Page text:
“It was almost impossible for that West Ham team to get relegated”, reflected Frederic Kanoute nearly two decades after the Hammers dropped out of the Premier League on a record points total.
Seventeen years on and West Ham face a similar scenario. When the Premier League restarts next week the club’s go-to escapologist, David Moyes, will be gearing his men up for a tense scrap to avoid the drop. As it stands, his side are just outside the bottom three on goal difference.
With the likes of Felipe Anderson, Sebastien Haller and Declan Rice on the books, many would argue that this is a side too good to go down. But, in 2003 a similar argument was pitched, and yet, the capital club lost their Premier League status, despite boasting a glut of quality and finishing on 42 points.
In the aftermath, that stellar West Ham squad was picked apart by covetous rivals and a major rebuild job ensued to stabilise the club. Fans will be hoping history doesn’t repeat itself in the coming weeks, but this is one of English football’s ultimate Jekyll and Hyde clubs, so don’t rule anything out.
The turning point all those years ago was the departure of Harry Redknapp and subsequent appointment of Glenn Roeder. The Woodford-born coach had an embarrassment of riches at his disposal but was unable to cultivate a winning mentality in his second season. It was a squad good enough to challenge for the top four, but for one reason of another things just didn’t work out…
Goalkeeper: David James
- Age: 49
- Appearances for West Ham: 102
Part of the England squad for the 2002 World Cup, James joined West Ham in 2001 with elite pedigree and a dearth of experience, having competently protected the goalmouth for Watford, Liverpool and Aston Villa.
At 31, the towering gloveman was in the prime years of his goalkeeping career. A serious knee injury kept him sidelined for several months during his maiden season, but upon his return he kept 10 clean sheets in 29 appearances to mark a glittering 2001/02 campaign in which the club won more home matches than any other Premier League side and finished seventh.
Such a promising campaign threatened to alert the league’s big wigs, who had already snapped up prized pupils Rio Ferdinand and Frank Lampard in recent windows, but the club managed to stave off interest and held on to their key players.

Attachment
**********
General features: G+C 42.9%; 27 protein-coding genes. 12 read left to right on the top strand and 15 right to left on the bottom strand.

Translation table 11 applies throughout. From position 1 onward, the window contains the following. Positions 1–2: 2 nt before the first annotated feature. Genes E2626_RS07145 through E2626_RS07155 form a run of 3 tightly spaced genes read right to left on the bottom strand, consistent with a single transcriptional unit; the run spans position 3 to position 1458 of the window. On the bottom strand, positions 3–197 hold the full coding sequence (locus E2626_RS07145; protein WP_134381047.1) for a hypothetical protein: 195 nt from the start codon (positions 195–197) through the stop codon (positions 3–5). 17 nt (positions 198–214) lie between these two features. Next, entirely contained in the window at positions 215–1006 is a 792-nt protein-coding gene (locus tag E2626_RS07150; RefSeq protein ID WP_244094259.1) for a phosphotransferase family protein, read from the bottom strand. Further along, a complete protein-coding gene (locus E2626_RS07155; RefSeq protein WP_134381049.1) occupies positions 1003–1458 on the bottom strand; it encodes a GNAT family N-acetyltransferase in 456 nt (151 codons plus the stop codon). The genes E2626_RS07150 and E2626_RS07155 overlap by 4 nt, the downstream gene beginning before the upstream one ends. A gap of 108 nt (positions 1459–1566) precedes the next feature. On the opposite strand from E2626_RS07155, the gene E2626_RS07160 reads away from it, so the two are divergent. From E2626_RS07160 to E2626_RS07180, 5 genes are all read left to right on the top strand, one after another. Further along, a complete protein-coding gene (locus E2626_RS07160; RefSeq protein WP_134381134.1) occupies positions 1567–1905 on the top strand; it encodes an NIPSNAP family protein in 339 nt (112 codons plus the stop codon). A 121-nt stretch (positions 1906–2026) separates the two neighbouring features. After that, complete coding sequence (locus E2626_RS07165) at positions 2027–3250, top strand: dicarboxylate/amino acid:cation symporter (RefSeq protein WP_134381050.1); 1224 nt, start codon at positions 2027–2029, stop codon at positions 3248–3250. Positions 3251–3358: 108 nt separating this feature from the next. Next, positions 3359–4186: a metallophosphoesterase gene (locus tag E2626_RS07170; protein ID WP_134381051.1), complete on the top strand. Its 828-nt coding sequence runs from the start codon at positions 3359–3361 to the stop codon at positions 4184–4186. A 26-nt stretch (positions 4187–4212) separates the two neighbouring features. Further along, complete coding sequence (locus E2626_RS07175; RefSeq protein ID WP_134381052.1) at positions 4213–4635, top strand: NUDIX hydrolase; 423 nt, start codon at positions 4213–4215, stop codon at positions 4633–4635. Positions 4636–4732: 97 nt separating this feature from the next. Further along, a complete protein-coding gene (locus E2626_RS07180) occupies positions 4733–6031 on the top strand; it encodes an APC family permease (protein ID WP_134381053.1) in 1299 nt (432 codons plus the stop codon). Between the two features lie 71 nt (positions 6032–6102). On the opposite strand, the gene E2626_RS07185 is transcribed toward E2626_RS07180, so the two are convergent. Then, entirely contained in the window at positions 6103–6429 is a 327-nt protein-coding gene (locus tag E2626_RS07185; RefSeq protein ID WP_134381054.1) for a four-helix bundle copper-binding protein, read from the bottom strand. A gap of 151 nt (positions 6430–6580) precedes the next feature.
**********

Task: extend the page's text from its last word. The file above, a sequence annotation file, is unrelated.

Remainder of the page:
With the dressing room coming through the summer window unscathed the club were tipped to unsettle the established order, but fortune abandoned West Ham that season and relegation unexpectedly followed. James stayed on in the second tier for the first half of the campaign before moving to Manchester City in January 2004 to replace David Seaman.
Right-back: Glen Johnson
- Age: 35
- Appearances for West Ham: 16
Part of the famous ‘Academy of Football’ alumnus, Johnson appeared just 16 times for West Ham before leaving for Chelsea to herald the start of the Roman Abramovich era. But, before rich Russian oligarchs came calling, the buccaneering full-back was honing his craft in east London and making quite the impression at Upton Park.
Johnson spent the first half of the campaign on loan at bitter rivals Millwall, making eight appearances for the Lions, but upon his return, he tussled with notorious hatchet-man Tomas Repka for the right-back berth. The Czech Republican was all muscle, but lacked the elegance of a modern-day full-back. Johnson had those qualities in abundance and exuded an aura of suavity.
Unfortunately even his performances weren’t enough to keep West Ham afloat and he was subsequently part of the fire sale that ensued following relegation.
Johnson went on to enjoy an illustrious career with the Blues, Liverpool and England, while his right-back competitor that season, Repka, remained with the club until 2006, winning the Football League Championship play-offs in 2005.
Repka was convicted of fraud in his native Czech Republic in 2019 and sentenced to 15 months in jail. The Prague district court ruled that he sold a luxury motor vehicle despite not owning the car.
Centre-back: Christian Dailly
- Age: 46
- Appearances for West Ham: 191
Dailly remains something of a curly-haired cult hero to West Ham fans. The Scotsman joined the club in 2001 and remained with them despite relegation, helping them to return to the Premier League and to the 2006 FA Cup final.
The Scot’s magnificent barnet left such an impression on West Ham fans that he’s been immortalised in club folklore, with fans still chanting his name to this day. One of the more popular songs among Hammers faithful makes direct reference to Dailly’s trademark trim. No matter where you sat at Upton Park during Dailly’s tenure, a curly-haired wig could be spotted in the distance.
The former defender has previously spoken of his amusement at the chant and even revealed his acclaimed curls run in the family. “I can’t remember when it was [when I first heard the song], but I do remember thinking ‘Is that my name?!’,” Dailly said.
“It’s quite funny but my family don’t sing it back to me as it’s too rude!
“I’m not being funny, my son is a caricature of me! He’s got an unbelievable barnet! It’s actually at a different level to me! My Dad had a huge curly barnet and one of my brothers is the same.”
Centre-back: Ian Pearce
- Age: 46